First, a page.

Organizational ethics refers to the set of values that identifies an organization either as it is perceived by those working in the organization or by those who have dealings with the organization. Organizational ethics can be considered in a broad sense (that is, as the set of values which structures the organization and its practices) or in a narrow sense (that is, as only those values that express the vision, the raison d'être and the commitments of the organization, and which are linked to its identity). We can speak of organizational ethics on the basis of various focal points: (i) the organization's practices - identifying the values which in fact structure organizational functioning; (ii) formal statements - studying the discourse which is proposed as a value reference for the organization; (iii) the processes which permit continual reinterpretation of the relationship between statements and practices, and (iv) the project - stressing what is relevant to the creation and renewal of corporate identity. These four perspectives are not mutually exclusive. However, we can recognize them as evolutionary sequences of organizational ethics. This chapter conceives organizational ethics as an opportunity for learning and innovation. Organizational ethics is here viewed not merely as a process of awareness but as a project through which organizations reflect on themselves.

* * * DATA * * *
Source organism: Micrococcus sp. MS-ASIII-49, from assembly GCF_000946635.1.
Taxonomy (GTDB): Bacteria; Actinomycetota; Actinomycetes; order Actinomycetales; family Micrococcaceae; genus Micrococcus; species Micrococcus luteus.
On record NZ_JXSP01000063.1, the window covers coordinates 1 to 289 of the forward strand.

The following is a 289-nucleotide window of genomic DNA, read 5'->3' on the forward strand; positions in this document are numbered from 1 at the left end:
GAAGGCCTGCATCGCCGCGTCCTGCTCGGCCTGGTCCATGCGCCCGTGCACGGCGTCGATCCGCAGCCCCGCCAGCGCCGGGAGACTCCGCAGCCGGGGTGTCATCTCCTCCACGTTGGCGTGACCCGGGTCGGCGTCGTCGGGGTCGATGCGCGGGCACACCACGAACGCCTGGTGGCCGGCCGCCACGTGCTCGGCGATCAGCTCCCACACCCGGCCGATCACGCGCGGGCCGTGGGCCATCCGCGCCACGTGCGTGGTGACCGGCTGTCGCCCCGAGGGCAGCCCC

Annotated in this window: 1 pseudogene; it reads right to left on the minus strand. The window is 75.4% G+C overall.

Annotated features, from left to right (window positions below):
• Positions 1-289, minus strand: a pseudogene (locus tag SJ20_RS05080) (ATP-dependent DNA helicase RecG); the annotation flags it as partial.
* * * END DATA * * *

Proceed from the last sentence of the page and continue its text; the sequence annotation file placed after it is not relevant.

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Lozano Soler, Josep M

Organizational ethics

2013
Organizational ethics refers to the set of values that identifies an organization either as it is perceived by those working in the organization or by those who have dealings with the organization. Organizational ethics can be considered in a broad sense (that is, as the set of values which structures the organization and its practices) or in a narrow sense (that is, as only those values that express the vision, the raison d'être and the commitments of the organization, and which are linked to its identity). We can speak of organizational ethics on the basis of various focal points: (i) the organization's practices - identifying the values which in fact structure organizational functioning; (ii) formal statements - studying the discourse which is proposed as a value reference for the organization; (iii) the processes which permit continual reinterpretation of the relationship between statements and practices, and (iv) the project - stressing what is relevant to the creation and renewal of corporate identity. These four perspectives are not mutually exclusive. However, we can recognize them as evolutionary sequences of organizational ethics. This chapter conceives organizational ethics as an opportunity for learning and innovation. Organizational ethics is here viewed not merely as a process of awareness but as a project through which organizations reflect on themselves.
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Organizational ethics
Lozano Soler, Josep M
In Handbook of business ethics: Ethics in the new economy
Berna (Switzerland): Peter Lang, 2013
p. 103 - 126

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